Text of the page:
In many occurrences i find myself wanting to fade in an element on the page and then immediately fade it out as a way to convey that something happened in a non-obtrusive way.
To do that I need to call the fadeIn and fadeOut jQuery methods in sequence. This can be done easily because fadeIn accepts a callback as a second parameter which will be called when the animation completes.
Easy as it is to do I still find it annoying that i have to call two separate methods for an action i wish to be done as one so naturally since it is so easy to extend jQuery I wrote a little extension that does just that.
Ah! its Friday! And what better way to celebrate this day than with a nice GUI extension?
So here is my latest extension available for you to enjoy…
With 2011, the GUI received a new breadcrumb control which is a very useful way to quickly orient yourself of where you are in the system and making it easy to climb up the specific hierarchy you’re currently drilling through.
Of course, those of us who use Tridion know that we usually jump from one location to another, spanning over different publications and sections within publications. For those cases, if we want to go back to a location we were working on before we need to locate it again in the tree, which can be quite a hassle. Especially in large environments.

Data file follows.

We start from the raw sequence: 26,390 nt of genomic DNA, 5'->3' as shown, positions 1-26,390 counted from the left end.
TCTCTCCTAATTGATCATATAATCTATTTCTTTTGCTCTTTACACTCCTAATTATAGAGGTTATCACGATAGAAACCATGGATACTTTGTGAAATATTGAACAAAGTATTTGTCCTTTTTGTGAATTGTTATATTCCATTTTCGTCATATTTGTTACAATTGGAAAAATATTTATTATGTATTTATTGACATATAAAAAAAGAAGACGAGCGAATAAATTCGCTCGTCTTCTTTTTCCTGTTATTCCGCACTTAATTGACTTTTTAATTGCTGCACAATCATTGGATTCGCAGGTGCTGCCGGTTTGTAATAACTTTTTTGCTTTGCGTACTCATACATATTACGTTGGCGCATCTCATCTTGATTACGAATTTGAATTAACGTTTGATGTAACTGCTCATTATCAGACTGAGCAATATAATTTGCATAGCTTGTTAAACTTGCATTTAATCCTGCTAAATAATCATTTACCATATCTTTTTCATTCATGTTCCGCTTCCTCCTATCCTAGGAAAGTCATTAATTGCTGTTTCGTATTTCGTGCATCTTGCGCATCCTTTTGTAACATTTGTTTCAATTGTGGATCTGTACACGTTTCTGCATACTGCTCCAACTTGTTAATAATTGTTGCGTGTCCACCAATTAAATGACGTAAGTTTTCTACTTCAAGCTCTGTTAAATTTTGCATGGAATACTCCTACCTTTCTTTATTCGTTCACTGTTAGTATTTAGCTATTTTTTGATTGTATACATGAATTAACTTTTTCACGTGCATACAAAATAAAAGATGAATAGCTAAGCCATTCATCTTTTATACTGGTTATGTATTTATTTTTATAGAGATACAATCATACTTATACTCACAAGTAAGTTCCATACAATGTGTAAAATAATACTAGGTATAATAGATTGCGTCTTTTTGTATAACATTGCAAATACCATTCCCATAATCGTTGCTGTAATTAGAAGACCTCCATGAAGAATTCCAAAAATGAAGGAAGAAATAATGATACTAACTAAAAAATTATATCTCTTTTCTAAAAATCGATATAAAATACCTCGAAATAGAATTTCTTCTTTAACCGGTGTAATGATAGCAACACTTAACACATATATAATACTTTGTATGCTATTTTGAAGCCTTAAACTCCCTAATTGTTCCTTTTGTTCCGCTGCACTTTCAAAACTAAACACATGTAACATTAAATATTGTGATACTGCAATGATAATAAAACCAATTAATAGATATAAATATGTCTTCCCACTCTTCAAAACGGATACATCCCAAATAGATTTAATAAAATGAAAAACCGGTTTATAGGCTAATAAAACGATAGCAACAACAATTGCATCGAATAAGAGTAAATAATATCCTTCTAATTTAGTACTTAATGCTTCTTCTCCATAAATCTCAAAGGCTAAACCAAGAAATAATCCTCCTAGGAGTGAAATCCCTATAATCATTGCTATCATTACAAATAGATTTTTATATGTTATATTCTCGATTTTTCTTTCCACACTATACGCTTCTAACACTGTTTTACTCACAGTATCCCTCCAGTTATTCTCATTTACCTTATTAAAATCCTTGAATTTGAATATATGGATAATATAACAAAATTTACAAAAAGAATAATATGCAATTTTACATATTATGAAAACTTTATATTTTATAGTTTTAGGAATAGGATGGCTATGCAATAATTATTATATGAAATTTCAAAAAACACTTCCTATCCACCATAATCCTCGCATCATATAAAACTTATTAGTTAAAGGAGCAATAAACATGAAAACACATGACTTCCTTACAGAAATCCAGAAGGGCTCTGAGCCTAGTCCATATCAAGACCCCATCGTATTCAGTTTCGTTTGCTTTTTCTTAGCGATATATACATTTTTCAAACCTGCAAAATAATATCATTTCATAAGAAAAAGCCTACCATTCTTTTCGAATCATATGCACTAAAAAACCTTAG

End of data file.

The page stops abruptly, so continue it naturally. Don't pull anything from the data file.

So my extension will hopefully make it even simpler to work within the GUI in the manner I just specified.
This extension adds 2 new buttons to the GUI right next to the breadcrumb. The buttons mimic the behavior of the browser keeping track of the places(folders, structure-groups, etc.) a user visits.
Back in October of last year I released the List Quick Helper, Tridion 2011 extension, which, in the unlikely case you’ve forgotten, looks like this:
The helper loads within the list view of the main Tridion 2011 GUI and shows additional information about the selected item in the list so there is no need to open a new dialog window just to see the schema being used by a Component or the directory name of a Structure Group just to name a couple of examples.
When I released it the first time I considered it to be a beta as it was a little rushed. Today Im happy to announce that the Helper is all grown up now and at version 1.0, boasting a host of new features and improvements.
Since Tridion 2011 has been released with its shiny new GUI framework everyone and their sister have either been creating or thinking about creating extensions. I myself have been heavily involved in creating some.
Traditionally, extensions for the most part are islands of functionality; code is typically hardly ever reused. This is something I’d like to improve. With the advancement of the Tridion framework and by following OO practices, it’s possible to create reusable code, frameworks and more, the sky it the limit really.